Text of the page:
29 Sep

Guest Post: "For All the Haters" by Elizabeth Dunn-Ruiz

Posted in Craft, DIY MFA, Poetry, Writing

 Today we have a guest post by the lovely Elizabeth Dunn-Ruiz.  Elizabeth was a classmate of mine during the MFA and writes beautiful poetry as well as heartbreaking teen literature.  She is also poetry editor of Verbal Pyrotechnics, a literary magazine dedicated exclusively to teen literature.  So if you have poetry that appeals to a teen audience, feel free to check out the submissions page and send it her way.  For more about Elizabeth, visit her blog at: A Lil’ Sumpin’ Sumpin’.  And now here’s Elizabeth’s take on why people hate on poetry.

Some people are scared of sharks, others of heights, an intruder in the night. Sure, a fearfulness of all of these things make sense; each could kill you after all. But why, then, are so many writers of fiction afraid of poetry? What has a poem ever done to you? Huh?

Okay, maybe it’s bored you, confused you, made you feel something you weren’t prepared to feel, but it certainly has not killed you! In fact, I’d argue that some poems are more scared of you than you are of them. Like this one, called “Poem that Begs for Reassurance”, by Peter Davis*:

My experience with the world around me is that I either feel it’s awful, or I feel that it is great. Right now I feel like this poem is awful. I feel like I am awful. I feel like an outcast in the literary world. Nobody reviews my work. As far as I can tell, nobody really talks about me. They do, but it’s never enough. I’m not besieged with e-mails soliciting my poetry. I keep waiting for something to happen. I mean, this is a good poem. Other people seem to have so much going on. I read their bio notes and think, “Well, jeez, how do they all do it?” I say to my wife, “Honey, I always feel a few steps behind. How can I do all of that in this poem?” Some of them maintain blogs with numerous links and a lot of daily hits. Others don’t even have blogs! All around me poets are winning prizes and being included in anthologies like The Best American Poetry. Some at very young ages. Some of these people, if they don’t already have tenure-line teaching positions, are very strong candidates for tenure-line teaching positions.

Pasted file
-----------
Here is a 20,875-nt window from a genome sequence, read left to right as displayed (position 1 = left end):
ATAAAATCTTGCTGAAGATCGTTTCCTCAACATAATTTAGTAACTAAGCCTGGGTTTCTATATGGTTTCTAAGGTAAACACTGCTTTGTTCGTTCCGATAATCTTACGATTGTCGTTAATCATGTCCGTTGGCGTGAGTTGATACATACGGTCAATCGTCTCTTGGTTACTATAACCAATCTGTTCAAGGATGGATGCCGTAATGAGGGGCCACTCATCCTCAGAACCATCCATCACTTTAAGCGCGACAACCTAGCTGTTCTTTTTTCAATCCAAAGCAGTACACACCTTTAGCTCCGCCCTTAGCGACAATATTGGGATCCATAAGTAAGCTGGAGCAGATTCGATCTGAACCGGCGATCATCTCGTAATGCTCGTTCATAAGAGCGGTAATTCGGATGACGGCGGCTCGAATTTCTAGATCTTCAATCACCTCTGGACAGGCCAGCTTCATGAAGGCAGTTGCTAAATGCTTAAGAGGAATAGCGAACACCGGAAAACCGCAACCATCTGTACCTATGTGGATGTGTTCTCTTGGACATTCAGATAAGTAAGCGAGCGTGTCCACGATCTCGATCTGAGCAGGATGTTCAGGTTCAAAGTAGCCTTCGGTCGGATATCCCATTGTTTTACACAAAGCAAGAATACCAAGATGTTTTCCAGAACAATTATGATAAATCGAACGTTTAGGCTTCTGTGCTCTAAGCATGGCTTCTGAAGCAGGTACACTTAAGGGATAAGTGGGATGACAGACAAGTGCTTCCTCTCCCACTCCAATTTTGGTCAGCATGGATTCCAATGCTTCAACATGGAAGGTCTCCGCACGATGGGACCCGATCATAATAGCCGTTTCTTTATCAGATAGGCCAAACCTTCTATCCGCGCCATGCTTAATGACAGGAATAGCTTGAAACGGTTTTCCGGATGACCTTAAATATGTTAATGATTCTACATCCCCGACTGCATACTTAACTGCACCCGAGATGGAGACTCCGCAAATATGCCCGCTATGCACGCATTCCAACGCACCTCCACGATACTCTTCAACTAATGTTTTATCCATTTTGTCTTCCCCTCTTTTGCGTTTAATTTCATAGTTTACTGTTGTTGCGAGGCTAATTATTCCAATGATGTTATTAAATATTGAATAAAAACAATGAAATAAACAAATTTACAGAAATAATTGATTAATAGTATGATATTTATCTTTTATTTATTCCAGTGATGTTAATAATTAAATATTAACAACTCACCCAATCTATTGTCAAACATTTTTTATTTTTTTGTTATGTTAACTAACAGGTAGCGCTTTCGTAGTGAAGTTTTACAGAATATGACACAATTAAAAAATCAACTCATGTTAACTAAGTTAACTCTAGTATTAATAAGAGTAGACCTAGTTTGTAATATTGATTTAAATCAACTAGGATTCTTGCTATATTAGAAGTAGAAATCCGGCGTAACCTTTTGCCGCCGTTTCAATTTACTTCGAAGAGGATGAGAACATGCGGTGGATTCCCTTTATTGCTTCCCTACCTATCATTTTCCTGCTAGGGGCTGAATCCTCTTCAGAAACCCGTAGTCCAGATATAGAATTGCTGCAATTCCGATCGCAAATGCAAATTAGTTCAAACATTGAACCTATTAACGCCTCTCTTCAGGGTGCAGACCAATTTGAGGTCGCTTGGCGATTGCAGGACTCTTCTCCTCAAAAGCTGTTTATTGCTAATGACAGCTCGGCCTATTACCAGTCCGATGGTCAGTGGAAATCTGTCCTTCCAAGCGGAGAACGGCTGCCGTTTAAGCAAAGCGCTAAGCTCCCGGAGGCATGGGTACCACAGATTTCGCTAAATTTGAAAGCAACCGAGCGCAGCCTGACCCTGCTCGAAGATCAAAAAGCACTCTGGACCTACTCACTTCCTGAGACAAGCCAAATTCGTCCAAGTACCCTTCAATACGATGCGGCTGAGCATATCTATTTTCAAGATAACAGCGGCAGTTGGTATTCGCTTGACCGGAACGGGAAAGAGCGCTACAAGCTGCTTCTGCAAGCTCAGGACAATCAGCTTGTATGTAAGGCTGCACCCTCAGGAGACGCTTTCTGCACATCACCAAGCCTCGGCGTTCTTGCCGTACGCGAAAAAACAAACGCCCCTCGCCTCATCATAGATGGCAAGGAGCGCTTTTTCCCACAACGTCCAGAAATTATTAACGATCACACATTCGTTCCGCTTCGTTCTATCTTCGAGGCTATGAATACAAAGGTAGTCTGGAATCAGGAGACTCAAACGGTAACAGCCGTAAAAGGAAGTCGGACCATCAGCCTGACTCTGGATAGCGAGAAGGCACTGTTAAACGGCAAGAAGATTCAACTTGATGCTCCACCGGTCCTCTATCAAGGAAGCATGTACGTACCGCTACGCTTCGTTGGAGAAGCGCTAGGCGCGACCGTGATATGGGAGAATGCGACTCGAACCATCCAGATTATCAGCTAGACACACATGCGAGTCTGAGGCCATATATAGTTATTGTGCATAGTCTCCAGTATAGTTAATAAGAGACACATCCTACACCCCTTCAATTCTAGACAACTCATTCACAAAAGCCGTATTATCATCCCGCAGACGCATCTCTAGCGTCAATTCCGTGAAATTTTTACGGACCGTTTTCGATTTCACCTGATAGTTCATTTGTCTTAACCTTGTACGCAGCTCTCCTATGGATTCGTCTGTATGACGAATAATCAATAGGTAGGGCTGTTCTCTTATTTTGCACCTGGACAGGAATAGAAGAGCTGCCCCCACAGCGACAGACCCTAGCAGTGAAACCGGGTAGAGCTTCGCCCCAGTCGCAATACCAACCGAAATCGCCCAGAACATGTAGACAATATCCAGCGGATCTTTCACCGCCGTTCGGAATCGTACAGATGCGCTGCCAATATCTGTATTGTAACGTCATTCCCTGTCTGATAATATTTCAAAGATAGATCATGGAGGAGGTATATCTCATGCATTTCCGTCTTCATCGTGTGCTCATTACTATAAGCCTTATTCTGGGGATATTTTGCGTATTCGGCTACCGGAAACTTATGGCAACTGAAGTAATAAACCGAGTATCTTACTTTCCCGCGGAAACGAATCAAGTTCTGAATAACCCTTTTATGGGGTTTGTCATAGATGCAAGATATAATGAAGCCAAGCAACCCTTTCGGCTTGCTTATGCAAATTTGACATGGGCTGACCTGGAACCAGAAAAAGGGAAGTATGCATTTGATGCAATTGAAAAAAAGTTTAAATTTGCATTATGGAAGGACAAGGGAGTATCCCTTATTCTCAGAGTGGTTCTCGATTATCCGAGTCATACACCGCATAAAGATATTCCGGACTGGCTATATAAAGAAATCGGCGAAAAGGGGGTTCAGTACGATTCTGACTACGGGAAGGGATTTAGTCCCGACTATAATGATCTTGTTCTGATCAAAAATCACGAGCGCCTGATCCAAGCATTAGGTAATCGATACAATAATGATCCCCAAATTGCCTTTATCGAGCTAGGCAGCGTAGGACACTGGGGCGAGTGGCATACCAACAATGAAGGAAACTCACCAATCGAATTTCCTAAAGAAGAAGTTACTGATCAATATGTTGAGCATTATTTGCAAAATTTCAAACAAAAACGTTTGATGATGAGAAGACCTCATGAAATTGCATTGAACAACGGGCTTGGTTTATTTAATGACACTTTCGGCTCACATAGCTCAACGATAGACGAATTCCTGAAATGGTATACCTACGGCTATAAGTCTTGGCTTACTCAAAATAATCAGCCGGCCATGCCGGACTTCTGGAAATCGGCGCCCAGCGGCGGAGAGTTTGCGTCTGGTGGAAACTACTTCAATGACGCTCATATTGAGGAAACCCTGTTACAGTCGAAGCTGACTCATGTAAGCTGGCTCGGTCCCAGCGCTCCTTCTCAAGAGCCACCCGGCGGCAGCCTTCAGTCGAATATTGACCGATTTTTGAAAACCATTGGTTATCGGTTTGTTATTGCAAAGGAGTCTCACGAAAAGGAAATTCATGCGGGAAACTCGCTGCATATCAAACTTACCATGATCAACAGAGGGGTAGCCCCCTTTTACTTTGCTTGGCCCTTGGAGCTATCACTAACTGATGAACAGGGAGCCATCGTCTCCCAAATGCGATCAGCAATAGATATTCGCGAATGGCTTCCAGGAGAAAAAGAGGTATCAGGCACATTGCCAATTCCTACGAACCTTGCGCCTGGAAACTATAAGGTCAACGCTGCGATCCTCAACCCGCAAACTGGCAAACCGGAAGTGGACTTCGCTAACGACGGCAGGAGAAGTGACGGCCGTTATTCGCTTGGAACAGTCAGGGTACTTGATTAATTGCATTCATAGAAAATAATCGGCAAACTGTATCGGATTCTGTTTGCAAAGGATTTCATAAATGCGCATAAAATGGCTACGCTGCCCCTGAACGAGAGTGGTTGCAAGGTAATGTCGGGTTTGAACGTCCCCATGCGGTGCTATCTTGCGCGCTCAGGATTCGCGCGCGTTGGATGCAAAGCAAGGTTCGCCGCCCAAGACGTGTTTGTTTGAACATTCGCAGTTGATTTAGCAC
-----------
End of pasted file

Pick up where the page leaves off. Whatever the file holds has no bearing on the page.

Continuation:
Now, before that familiar fear bubbles to the surface, turns itself into rage and makes you shout What? That’s not even a poem! Stop, and breathe. And try and keep in mind that a poem is simply compressed language used to express emotion or ideas.

Perhaps in high school some archaic, convoluted, and important poem was paraded in front of you so that you–in a role of simple spectator–could analyze it, elucidate its virtues and confirm its place in the canon. The teacher didn’t ask you to get in there and walk around with the poem, hold its hand, listen to its secrets and share yours in return. No, you were just supposed to coolly observe it, as if it were the other, then write a five paragraph essay, sans  the word “I”.  Maybe it was then that you decided that poetry, like AP Calculus or showering in the locker room, was just not for you.

Billy Collins, America’s Poet Laureate from 2001-2003, in conjunction with the Library of Congress, created Poetry 180, a collection of poems to be read aloud, one a day for all 180 days of the school year, in an attempt to demystify, de-stress-ify, de-analyze-ify poetry and help us all simply experience and, perhaps even, appreciate poems. The first poem in this series is his, and, fittingly, it is called “Introduction to Poetry” and I think it is awesome.  He writes:

I ask them to take a poem

and hold it up to the light

like a color slide

or press an ear against its hive.

I say drop a mouse into a poem

and watch him probe his way out,

or walk inside the poem’s room

and feel the walls for a light switch.

I want them to waterski

across the surface of a poem

waving at the author’s name on the shore.

But all they want to do

is tie the poem to a chair with rope

and torture a confession out of it.

They begin beating it with a hose

to find out what it really means.

We have been conditioned to think there is a right and a wrong response to a poem, that it can only mean one thing, when in fact that is not true at all.  When the pressure of analysis is removed, I think many of us who claim to dislike Poetry-with-a-capital-P are actually surprised to find that many poems are you know, quite likeable. 

I find that reading a few poems in a variety of styles before I sit down to write can help me generate ideas and approach my language differently. Poetry compresses ideas, emotions, and images into very few words and this is a skill that all writers can benefit from.  Look at this poem by Jane Kenyon:


I got out of bed

on two strong legs.

It might have been

otherwise. I ate

cereal, sweet

milk, ripe, flawless

peach. It might

have been otherwise.

I took the dog uphill

to the birch wood.

All morning I did
the work I love.

At noon I lay down

with my mate. It might

have been otherwise.

We ate dinner together